While attending business school in Copenhagen in 2004, Ben Jacobsen fell in love with Maldon sea salt, the flaky finishing salt prized by chefs. Returning to the United States--landing in Portland, Oregon--he was shocked to find that no one here was harvesting anything like that high-end sea salt.
After his mobile-app-discovery startup went belly-up, Jacobsen began lugging 275-gallon wine totes of seawater from Netarts Bay back to his home in Portland, where he re-created the laborious (and messy) process of evaporating the water to make salt. "I destroyed cookware and pots and pans and made a mess in the oven and everything else," Jacobsen says. "It was definitely a learning experience." Today, his category-defining American flaky sea salt is the favored salt of celebrity chefs.
The process of salt-making is now much more efficient at Jacobsen's 6,000-square-foot production facility on the Oregon coast, where the company has built custom equipment. Jacobsen's 42-person crew harvests 18,000 pounds of salt per month, which is then sent to the warehouse in Portland's Central Eastside to be packaged and shipped out to Williams Sonoma, Whole Foods, and thousands of other retailers across the country. "Like the people who went to California 240 years ago and wondered if it was possible to grow grapes and make wine there," says Jacobsen, "we're the first in our category to make great salt in the U.S. mainstream."
Isle of Salt
Four-mile-long Netarts Bay, a protected estuary an hour and a half west of Portland on the Oregon coast, is an ideal spot to harvest salt, because the water is so pristine. "There are very few freshwater inputs," explains Ben Jacobsen, founder of Jacobsen Salt. This means both that the water has more salinity, and that there's less fertilizer and pesticide runoff to pollute the bay. "Then there are the oysters and clams that filter the water," says Jacobsen. The bay is protected by a long, club-shaped slice of land known as Netarts Spit.
Seawater is pumped from Netarts Bay into Jacobsen Salt's holding tank and then into one of a dozen 300-gallon custom-made boil tanks. The boiling process evaporates water and removes calcium and some magnesium. Pictured, Dan Maggard monitors each tank once an hour for three days to check the salinity levels. (And yes, that includes the night shift.) As the water evaporates, more is added, leaving behind an ultra-concentrated salt brine.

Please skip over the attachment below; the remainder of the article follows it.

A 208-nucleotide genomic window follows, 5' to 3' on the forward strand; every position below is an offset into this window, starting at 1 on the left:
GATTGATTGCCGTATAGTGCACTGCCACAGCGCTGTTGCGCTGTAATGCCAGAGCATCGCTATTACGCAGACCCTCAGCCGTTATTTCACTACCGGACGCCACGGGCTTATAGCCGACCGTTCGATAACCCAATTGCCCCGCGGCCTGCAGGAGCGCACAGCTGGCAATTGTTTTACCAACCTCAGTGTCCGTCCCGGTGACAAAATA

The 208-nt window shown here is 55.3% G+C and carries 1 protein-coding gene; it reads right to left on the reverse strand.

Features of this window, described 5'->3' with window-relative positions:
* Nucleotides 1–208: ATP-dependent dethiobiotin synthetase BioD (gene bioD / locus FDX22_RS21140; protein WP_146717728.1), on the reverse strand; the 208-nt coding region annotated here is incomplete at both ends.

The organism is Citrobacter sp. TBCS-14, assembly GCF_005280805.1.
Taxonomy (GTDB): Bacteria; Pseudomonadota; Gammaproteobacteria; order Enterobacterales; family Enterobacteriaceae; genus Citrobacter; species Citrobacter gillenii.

A Flaky Process
The salt brine is then moved indoors to shallow, stainless-steel evaporation pans. Over the next few days, delicate salt crystals will form, becoming more dense than the brine and falling to the bottom of the pans. Above, Maggard gently scoops the salt crystals out from the bottom up, using a slotted shovel so the brine can drip out. Ultimately, the crystals go into plastic trays that are stacked at a tilt on speed racks (so brine can continue to drip out) and moved to a dehydration room.
Creativity With Condiments
Jacobsen, now 42, bootstrapped his company with $30,000 he raised on Kickstarter. Since then, he's never stopped thinking about how to push the boundaries of salt. He has collaborated with Uncle Nearest 1856 Whiskey to make whiskey salt, with Stumptown Coffee Roasters to make Hair Bender salt, and with L.A.-based condiment company Entube to make mole, harissa, and curry paste. In 2015, Jacobsen also acquired the artisanal honey company Bee Local.
After the salt dries, it gets hand-sifted so that it breaks apart into flakes. Each flake is unique, like a snowflake. "The shape of each crystal is due to the chemical makeup of the brine and to the time and temperature at which we evaporate the salt," Jacobsen says. "If we were to try to make our salt very quickly, you wouldn't achieve the same taste or texture." The two-week production process results in flake finishing salt ($12 for four ounces) and kosher salt ($7.50 per pound) that are sold by retailers across the country.